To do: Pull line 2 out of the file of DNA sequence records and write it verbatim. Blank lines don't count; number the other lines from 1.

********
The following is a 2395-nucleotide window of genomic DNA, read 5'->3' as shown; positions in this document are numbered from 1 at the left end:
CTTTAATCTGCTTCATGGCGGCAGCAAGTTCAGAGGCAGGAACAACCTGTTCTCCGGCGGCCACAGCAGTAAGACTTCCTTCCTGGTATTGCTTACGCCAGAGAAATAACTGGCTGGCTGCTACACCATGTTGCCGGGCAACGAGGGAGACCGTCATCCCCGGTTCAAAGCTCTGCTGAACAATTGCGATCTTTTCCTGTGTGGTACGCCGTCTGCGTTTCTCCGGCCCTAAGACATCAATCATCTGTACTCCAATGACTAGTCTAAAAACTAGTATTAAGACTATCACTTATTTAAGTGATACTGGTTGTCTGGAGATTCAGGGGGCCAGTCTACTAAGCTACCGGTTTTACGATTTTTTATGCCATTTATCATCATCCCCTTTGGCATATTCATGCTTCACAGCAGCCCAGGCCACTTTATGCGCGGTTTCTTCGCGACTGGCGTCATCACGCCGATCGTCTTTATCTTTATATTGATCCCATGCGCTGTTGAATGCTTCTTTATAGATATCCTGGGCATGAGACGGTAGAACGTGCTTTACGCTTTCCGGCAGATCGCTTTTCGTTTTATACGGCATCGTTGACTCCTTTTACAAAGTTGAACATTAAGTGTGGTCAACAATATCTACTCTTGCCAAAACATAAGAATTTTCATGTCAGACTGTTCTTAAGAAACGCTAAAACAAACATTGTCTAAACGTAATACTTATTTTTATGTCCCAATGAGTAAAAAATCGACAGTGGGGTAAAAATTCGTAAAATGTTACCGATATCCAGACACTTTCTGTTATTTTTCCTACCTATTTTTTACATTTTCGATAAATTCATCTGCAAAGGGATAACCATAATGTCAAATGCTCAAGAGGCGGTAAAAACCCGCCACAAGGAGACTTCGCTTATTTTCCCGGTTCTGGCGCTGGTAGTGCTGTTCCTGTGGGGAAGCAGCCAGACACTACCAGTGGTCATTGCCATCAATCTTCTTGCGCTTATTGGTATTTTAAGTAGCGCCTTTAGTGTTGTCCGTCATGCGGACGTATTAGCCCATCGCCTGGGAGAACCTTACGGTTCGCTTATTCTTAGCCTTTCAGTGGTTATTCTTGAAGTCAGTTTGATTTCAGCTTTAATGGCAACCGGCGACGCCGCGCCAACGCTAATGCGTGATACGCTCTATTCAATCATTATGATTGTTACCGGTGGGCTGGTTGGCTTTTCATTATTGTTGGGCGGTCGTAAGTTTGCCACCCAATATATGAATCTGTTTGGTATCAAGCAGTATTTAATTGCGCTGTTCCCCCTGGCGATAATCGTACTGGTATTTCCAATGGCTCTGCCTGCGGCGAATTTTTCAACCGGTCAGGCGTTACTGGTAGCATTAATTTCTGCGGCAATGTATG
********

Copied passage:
CTTTAATCTGCTTCATGGCGGCAGCAAGTTCAGAGGCAGGAACAACCTGTTCTCCGGCGGCCACAGCAGTAAGACTTCCTTCCTGGTATTGCTTACGCCAGAGAAATAACTGGCTGGCTGCTACACCATGTTGCCGGGCAACGAGGGAGACCGTCATCCCCGGTTCAAAGCTCTGCTGAACAATTGCGATCTTTTCCTGTGTGGTACGCCGTCTGCGTTTCTCCGGCCCTAAGACATCAATCATCTGTACTCCAATGACTAGTCTAAAAACTAGTATTAAGACTATCACTTATTTAAGTGATACTGGTTGTCTGGAGATTCAGGGGGCCAGTCTACTAAGCTACCGGTTTTACGATTTTTTATGCCATTTATCATCATCCCCTTTGGCATATTCATGCTTCACAGCAGCCCAGGCCACTTTATGCGCGGTTTCTTCGCGACTGGCGTCATCACGCCGATCGTCTTTATCTTTATATTGATCCCATGCGCTGTTGAATGCTTCTTTATAGATATCCTGGGCATGAGACGGTAGAACGTGCTTTACGCTTTCCGGCAGATCGCTTTTCGTTTTATACGGCATCGTTGACTCCTTTTACAAAGTTGAACATTAAGTGTGGTCAACAATATCTACTCTTGCCAAAACATAAGAATTTTCATGTCAGACTGTTCTTAAGAAACGCTAAAACAAACATTGTCTAAACGTAATACTTATTTTTATGTCCCAATGAGTAAAAAATCGACAGTGGGGTAAAAATTCGTAAAATGTTACCGATATCCAGACACTTTCTGTTATTTTTCCTACCTATTTTTTACATTTTCGATAAATTCATCTGCAAAGGGATAACCATAATGTCAAATGCTCAAGAGGCGGTAAAAACCCGCCACAAGGAGACTTCGCTTATTTTCCCGGTTCTGGCGCTGGTAGTGCTGTTCCTGTGGGGAAGCAGCCAGACACTACCAGTGGTCATTGCCATCAATCTTCTTGCGCTTATTGGTATTTTAAGTAGCGCCTTTAGTGTTGTCCGTCATGCGGACGTATTAGCCCATCGCCTGGGAGAACCTTACGGTTCGCTTATTCTTAGCCTTTCAGTGGTTATTCTTGAAGTCAGTTTGATTTCAGCTTTAATGGCAACCGGCGACGCCGCGCCAACGCTAATGCGTGATACGCTCTATTCAATCATTATGATTGTTACCGGTGGGCTGGTTGGCTTTTCATTATTGTTGGGCGGTCGTAAGTTTGCCACCCAATATATGAATCTGTTTGGTATCAAGCAGTATTTAATTGCGCTGTTCCCCCTGGCGATAATCGTACTGGTATTTCCAATGGCTCTGCCTGCGGCGAATTTTTCAACCGGTCAGGCGTTACTGGTAGCATTAATTTCTGCGGCAATGTATG